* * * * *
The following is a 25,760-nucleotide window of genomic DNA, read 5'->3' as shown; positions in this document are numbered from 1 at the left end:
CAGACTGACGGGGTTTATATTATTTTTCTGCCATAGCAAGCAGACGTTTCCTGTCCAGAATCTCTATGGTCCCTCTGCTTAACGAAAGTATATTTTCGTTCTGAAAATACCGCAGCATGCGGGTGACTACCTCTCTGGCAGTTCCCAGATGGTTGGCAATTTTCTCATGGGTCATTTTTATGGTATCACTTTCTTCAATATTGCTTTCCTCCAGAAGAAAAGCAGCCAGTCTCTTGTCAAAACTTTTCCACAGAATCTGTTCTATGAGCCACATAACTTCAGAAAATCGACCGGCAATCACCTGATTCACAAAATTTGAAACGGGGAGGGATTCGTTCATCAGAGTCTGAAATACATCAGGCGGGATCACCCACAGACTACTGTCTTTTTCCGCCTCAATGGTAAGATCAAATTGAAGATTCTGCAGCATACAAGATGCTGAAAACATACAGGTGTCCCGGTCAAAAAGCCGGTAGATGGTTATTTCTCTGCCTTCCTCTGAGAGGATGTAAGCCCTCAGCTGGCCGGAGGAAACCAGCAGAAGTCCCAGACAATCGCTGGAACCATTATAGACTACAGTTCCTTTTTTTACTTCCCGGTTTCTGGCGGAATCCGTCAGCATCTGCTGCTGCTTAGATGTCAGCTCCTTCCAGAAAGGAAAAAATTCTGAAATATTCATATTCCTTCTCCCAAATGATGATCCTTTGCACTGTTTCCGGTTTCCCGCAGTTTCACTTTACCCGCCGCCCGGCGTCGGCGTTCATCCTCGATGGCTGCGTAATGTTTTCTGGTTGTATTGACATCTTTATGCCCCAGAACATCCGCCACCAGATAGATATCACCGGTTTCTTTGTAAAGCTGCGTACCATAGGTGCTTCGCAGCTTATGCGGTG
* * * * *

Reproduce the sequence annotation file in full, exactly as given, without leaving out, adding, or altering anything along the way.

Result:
The following is a 25,760-nucleotide window of genomic DNA, read 5'->3' as shown; positions in this document are numbered from 1 at the left end:
CAGACTGACGGGGTTTATATTATTTTTCTGCCATAGCAAGCAGACGTTTCCTGTCCAGAATCTCTATGGTCCCTCTGCTTAACGAAAGTATATTTTCGTTCTGAAAATACCGCAGCATGCGGGTGACTACCTCTCTGGCAGTTCCCAGATGGTTGGCAATTTTCTCATGGGTCATTTTTATGGTATCACTTTCTTCAATATTGCTTTCCTCCAGAAGAAAAGCAGCCAGTCTCTTGTCAAAACTTTTCCACAGAATCTGTTCTATGAGCCACATAACTTCAGAAAATCGACCGGCAATCACCTGATTCACAAAATTTGAAACGGGGAGGGATTCGTTCATCAGAGTCTGAAATACATCAGGCGGGATCACCCACAGACTACTGTCTTTTTCCGCCTCAATGGTAAGATCAAATTGAAGATTCTGCAGCATACAAGATGCTGAAAACATACAGGTGTCCCGGTCAAAAAGCCGGTAGATGGTTATTTCTCTGCCTTCCTCTGAGAGGATGTAAGCCCTCAGCTGGCCGGAGGAAACCAGCAGAAGTCCCAGACAATCGCTGGAACCATTATAGACTACAGTTCCTTTTTTTACTTCCCGGTTTCTGGCGGAATCCGTCAGCATCTGCTGCTGCTTAGATGTCAGCTCCTTCCAGAAAGGAAAAAATTCTGAAATATTCATATTCCTTCTCCCAAATGATGATCCTTTGCACTGTTTCCGGTTTCCCGCAGTTTCACTTTACCCGCCGCCCGGCGTCGGCGTTCATCCTCGATGGCTGCGTAATGTTTTCTGGTTGTATTGACATCTTTATGCCCCAGAACATCCGCCACCAGATAGATATCACCGGTTTCTTTGTAAAGCTGCGTACCATAGGTGCTTCGCAGCTTATGCGGTG